The Australian dollar recovered from three year lows but Malaysian Ringgit, Indian rupee as well as Japanese Yen remained weak on Wednesday.
The Aussie dollar recovered from its lowest level three years ago which was 93.32 on 14 September 2010.
It stood at 94.61 against the greenback by midday in Sydney on Wednesday.
The Australian currency rebounded after statistics from the government showed that consumer confidence recovered in June after sliding rapidly in the past 17 months.
On the other side, Japanese Yen snapped at 96.4800 at 0630 GMT, in its two day decline against the dollar.
The Bank of Japan (BOJ) avoided extending maturity of loans to banks, part of its monetary stimulus to weaken the currency, leading to the fall of yen by almost 10% this year.
After BOJ refrained from introducing additional stimulus, yen rose to more than 1% against all its peers on Tuesday.
The currency of the second largest economy in the world stood at 6.1335, slightly higher than its previous close at 6.1332.
Chinese yuan started to taper after government released the trade data for the month of May on Monday, which indicated slower growth differing from the economists forecast.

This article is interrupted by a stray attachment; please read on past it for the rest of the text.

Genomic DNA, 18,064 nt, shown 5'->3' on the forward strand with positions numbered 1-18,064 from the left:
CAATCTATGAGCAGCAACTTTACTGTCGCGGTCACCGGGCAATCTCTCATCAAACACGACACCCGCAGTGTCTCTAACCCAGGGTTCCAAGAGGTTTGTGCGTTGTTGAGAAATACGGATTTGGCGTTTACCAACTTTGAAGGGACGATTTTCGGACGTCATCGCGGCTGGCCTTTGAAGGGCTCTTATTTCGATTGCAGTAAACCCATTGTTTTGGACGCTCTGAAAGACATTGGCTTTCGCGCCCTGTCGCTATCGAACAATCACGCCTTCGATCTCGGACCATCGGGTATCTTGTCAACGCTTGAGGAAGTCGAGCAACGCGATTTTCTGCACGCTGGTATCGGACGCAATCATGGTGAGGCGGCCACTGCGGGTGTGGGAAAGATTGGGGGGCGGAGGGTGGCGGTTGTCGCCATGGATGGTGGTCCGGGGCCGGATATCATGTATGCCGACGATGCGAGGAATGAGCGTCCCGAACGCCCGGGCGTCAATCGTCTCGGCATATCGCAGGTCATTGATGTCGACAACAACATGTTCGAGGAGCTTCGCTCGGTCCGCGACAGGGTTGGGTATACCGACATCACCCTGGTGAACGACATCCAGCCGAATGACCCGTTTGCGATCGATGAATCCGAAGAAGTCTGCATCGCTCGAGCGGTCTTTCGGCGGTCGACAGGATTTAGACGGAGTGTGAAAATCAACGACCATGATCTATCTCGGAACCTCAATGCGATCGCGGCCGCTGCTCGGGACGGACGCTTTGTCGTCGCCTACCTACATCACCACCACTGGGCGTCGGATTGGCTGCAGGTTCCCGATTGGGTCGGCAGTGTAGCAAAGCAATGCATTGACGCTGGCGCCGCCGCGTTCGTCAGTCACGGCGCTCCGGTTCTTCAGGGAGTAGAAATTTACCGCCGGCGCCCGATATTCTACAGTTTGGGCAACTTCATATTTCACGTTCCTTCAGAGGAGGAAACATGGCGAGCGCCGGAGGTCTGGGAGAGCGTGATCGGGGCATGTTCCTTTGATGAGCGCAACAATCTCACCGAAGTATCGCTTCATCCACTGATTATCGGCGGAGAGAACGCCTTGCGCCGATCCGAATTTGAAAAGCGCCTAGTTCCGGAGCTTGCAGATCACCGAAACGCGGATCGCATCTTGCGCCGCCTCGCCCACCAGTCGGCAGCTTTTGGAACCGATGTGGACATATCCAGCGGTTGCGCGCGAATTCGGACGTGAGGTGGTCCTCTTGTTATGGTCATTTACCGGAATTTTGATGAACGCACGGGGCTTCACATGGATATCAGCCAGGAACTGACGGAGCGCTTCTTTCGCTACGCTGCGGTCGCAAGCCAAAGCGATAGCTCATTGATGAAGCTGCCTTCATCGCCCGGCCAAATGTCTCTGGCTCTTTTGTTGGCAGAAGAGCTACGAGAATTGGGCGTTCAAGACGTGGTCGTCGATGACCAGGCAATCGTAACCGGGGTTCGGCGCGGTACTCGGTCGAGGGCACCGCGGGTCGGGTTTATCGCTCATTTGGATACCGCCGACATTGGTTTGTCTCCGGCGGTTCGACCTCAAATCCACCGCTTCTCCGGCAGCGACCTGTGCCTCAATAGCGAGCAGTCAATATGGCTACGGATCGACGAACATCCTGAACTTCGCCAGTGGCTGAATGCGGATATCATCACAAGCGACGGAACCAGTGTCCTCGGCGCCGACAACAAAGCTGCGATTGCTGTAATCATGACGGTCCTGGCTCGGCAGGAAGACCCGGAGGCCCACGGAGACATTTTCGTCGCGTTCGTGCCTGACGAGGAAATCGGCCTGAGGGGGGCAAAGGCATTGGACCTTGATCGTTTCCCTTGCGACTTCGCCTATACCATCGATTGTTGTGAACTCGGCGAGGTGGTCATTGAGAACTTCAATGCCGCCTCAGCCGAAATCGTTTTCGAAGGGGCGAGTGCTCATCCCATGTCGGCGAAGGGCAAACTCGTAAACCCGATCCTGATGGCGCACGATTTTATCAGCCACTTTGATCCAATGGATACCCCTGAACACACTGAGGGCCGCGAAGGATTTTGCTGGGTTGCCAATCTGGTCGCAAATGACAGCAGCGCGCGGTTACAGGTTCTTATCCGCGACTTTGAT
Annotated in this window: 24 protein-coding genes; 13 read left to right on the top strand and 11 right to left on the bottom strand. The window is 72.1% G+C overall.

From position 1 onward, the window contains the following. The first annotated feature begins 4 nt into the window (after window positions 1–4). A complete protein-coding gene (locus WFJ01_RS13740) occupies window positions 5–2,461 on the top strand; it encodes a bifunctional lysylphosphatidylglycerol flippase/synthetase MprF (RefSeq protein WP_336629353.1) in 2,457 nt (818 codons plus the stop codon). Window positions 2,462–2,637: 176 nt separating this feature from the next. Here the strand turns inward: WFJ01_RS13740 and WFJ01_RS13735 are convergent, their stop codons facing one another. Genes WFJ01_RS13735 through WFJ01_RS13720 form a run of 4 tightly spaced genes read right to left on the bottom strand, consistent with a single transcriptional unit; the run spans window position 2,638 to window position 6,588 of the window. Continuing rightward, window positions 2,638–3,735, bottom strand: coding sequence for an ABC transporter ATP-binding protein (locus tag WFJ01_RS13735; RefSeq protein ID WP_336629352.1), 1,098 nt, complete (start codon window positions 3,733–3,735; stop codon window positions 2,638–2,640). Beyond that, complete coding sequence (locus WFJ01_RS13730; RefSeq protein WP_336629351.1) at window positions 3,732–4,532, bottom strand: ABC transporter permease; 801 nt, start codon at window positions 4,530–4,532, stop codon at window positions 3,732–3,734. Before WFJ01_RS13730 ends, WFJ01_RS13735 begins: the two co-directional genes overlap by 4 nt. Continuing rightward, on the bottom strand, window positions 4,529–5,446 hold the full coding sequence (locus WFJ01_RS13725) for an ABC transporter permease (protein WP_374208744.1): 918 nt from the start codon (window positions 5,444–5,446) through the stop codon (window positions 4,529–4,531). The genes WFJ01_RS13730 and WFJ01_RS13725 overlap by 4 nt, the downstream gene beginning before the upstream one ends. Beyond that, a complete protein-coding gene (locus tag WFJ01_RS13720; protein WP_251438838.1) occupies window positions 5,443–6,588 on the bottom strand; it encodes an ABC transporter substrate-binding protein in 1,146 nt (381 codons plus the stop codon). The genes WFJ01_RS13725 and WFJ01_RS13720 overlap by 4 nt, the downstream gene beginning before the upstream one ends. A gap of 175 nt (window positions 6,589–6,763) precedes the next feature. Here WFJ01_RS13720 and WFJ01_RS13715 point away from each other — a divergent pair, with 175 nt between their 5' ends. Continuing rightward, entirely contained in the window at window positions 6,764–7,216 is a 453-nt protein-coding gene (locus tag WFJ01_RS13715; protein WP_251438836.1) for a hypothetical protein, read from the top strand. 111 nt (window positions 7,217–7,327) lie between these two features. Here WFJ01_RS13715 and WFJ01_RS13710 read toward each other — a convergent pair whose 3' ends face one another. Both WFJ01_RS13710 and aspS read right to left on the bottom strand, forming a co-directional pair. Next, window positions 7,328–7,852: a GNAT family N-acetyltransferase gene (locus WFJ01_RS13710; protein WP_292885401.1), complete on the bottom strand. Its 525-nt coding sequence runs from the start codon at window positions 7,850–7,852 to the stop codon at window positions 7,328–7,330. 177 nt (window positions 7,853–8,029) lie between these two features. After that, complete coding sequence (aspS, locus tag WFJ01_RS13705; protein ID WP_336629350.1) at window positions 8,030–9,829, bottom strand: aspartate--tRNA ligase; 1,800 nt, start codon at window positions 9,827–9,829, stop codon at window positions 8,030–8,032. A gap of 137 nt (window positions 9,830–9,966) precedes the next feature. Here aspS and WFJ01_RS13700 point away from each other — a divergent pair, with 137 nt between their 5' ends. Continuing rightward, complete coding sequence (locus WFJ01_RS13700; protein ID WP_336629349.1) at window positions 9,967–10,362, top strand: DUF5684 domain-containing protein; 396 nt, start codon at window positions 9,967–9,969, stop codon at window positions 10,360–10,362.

Indian rupee on the other hand stood at 58.31 against the greenback.
Rupee rates raised concern among the investors after declining by 7.5% against the dollar from the first day of May.
Reserve Bank of India has stepped into the picture after Indian rupee hit a fresh low of 58.99 against the greenback on Tuesday.
Downfall of rupee began after Federal Reserve's chairman Ben Bernanke said last month that the massive global assets purchases might be curtailed or tapered down in September of this year.
Concern over Federal Reserve cutting down on its monthly stimulus and restricting inflow in emerging market assets hit the Malaysian ringgit, which depreciated by 3.14 per dollar on Wednesday.
According to the data gathered by Bloomberg, ringgit also dropped against both US and Singapore dollar by 0.7% Tuesday.